China’s exploitation of African nations for raw materials is a factor in its dominance of global critical mineral supply chains. Rep. Adrian Smith (NE-03) asked one witness, a Co-CEO of a company that mines rare earth minerals and is investing to process them in the United States, to contrast how Chinese companies approach mining versus the strict regulations American miners follow to protect the local environment.

Rep. Smith: “Mr. Romano, you’ve spoken about the importance of raw materials in Africa and Australia. Can you tell us about what you’ve seen regarding Chinese attempts to aggressively secure the raw material resources globally so that they can control and exploit those?

Mr. Romano:You get a lot of ‘junior’ miners in Australia that historically not only mine, but they’ve upgraded that raw material. What you’re seeing now is a lot of these junior miners are getting interest from the Chinese. They buy into these companies, get board seats, and in many instances, they’re getting 100 percent offtake rights to the material….They’re running out of titanium in China. In Mozambique, they go in there, they buy the mining rights, they are taking the raw material and a form of what’s called heavy mineral concentrate… and then they ship everything back to China to be upgraded and processed. For us as a miner, we have very strict rules on how we actually have to take the mining work that we do and then put the property that we mined back to the way it came…That’s a significant disadvantage because they are going and exploiting other countries to get raw materials to send back to China.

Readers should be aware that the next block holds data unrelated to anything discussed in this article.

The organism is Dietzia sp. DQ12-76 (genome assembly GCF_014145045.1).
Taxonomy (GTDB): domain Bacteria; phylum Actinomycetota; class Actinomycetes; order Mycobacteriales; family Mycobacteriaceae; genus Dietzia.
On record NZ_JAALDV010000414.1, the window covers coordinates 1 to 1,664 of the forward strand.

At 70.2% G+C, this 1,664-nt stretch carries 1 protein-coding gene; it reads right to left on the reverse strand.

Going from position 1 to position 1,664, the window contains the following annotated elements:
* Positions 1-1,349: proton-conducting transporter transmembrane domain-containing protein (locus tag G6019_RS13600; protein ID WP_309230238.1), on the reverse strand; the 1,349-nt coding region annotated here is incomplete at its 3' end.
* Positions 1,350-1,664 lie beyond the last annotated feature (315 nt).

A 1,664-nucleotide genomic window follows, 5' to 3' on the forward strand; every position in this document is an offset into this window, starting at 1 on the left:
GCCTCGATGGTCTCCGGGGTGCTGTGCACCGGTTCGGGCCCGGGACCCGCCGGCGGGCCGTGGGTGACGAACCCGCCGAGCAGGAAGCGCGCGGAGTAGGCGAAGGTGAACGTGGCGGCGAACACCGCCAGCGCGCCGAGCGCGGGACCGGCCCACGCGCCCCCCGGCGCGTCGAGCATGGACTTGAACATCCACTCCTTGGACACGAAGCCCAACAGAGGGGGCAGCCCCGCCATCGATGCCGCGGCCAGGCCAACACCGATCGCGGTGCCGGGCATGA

Biden’s Weak Economy Hurts America’s Ports

Thriving ports are directly tied to the health of the economy. Under President Biden, volume at the Staten Island port is down 42 percent since last year. Families, racked by inflation and high interest rates, are not ordering commodities like furniture, which are the lifeblood of America’s ports. As the host for the Committee’s Staten Island hearing, Rep. Nicole Malliotakis (NY-11) highlighted how this weak economy hurts her constituents.

Rep. Malliotakis: While many industries were eventually able to return to former habits post-pandemic, the seaports continued to grapple with altered consumer patterns and a shifting global supply crisis. How do seaports continue to adapt to these supply chain patterns that have emerged post pandemic?

Mr. Atkins: As everyone noticed on the way down to the site here, we’re pretty wide open at our facility here. Our volume year over year is down about 42 percent at this facility…. Right now, the interest rates on mortgages, and that you see on any kind of consumer credit, is impacting one of the biggest purchasing areas, and that’s home goods. Furniture by commodity is the number one mover into the country. If you look at the furniture and home goods sector, that is down dramatically.

Concern About Chinese Companies Potentially Avoiding Forced Labor Scrutiny

Stakeholders have raised concerns that direct-to-consumer companies founded in China, like Shein and TEMU, may at times dodge proper scrutiny under American law banning importation of products made with forced labor by sending small shipments to the United States. Rep. Earl Blumenaur (OR-03) pointed out concerns with the potential implications of shipments avoiding additional layers of scrutiny and inspection.

Rep. Blumenauer: “Mr. Turkel, you talk about how this is used to allow goods that use forced labor to come to the country…for over two million packages a day, uninspected, untariffed, to flow into the United States…can you talk about what you might have added if you had time?”

Mr. Turkel: One quarter of those [packages] inspected at JFK Airport had some type of violations. . . . One company that has been in question is Shein. It is one of the most successful Chinese companies…The download of this app has surpassed already Tik Tok, Instagram, Twitter. That shows that this is one of the most effective tools that Chinese entities use by taking advantage of the de minimis rule.”